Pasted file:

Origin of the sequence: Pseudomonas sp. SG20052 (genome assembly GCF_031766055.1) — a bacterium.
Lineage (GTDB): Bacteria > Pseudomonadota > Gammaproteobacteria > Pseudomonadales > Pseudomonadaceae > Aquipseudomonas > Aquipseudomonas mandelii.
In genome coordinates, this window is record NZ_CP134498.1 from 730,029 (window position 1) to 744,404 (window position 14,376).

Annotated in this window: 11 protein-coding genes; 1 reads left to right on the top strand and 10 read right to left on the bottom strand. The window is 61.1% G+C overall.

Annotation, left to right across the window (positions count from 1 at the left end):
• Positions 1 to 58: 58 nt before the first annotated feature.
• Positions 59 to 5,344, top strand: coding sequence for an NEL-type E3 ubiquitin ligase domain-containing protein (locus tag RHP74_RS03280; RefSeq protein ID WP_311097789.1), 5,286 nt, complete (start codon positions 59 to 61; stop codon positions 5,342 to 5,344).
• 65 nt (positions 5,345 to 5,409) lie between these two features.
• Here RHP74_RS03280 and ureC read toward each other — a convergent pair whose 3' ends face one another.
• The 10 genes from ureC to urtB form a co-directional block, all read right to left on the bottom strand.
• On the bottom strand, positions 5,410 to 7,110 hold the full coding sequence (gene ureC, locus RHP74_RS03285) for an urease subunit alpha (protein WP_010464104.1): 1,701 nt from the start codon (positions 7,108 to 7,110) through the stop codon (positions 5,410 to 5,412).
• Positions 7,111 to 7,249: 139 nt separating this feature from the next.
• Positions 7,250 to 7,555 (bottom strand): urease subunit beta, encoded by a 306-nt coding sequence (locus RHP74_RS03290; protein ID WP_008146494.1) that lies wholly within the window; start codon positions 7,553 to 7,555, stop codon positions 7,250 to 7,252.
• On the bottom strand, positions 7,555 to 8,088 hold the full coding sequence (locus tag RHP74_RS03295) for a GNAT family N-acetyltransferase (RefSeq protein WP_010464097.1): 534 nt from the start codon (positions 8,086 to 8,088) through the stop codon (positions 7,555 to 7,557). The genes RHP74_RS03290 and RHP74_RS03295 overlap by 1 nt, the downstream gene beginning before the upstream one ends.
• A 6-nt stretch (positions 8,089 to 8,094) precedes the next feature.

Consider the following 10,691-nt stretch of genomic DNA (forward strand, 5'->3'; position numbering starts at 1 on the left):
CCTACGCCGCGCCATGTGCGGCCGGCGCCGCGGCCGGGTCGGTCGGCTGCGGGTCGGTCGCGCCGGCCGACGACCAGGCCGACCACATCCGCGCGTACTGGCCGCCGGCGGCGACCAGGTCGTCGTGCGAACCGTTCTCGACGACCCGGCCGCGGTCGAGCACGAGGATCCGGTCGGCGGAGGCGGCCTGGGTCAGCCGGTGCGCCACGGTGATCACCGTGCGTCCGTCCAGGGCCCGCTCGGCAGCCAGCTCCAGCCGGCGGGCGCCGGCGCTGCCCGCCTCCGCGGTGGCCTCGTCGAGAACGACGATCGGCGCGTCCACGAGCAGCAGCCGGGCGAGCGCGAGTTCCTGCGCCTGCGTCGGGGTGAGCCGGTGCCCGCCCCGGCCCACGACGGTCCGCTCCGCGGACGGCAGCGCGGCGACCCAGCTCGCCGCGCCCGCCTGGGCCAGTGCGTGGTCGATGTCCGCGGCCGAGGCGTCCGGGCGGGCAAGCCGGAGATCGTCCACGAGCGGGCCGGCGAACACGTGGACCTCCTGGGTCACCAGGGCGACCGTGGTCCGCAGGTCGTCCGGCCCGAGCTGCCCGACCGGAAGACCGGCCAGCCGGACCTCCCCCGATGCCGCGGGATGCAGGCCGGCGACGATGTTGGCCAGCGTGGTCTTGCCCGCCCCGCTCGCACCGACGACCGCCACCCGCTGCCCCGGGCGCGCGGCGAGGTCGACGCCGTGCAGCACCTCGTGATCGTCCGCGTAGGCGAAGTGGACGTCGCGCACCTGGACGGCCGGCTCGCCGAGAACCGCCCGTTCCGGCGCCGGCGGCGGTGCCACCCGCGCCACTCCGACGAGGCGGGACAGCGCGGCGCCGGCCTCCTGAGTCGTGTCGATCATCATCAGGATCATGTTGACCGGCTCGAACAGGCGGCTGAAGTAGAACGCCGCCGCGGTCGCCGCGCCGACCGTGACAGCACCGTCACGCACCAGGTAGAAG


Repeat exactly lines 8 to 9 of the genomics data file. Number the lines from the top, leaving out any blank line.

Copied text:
• 65 nt (positions 5,345 to 5,409) lie between these two features.
• Here RHP74_RS03280 and ureC read toward each other — a convergent pair whose 3' ends face one another.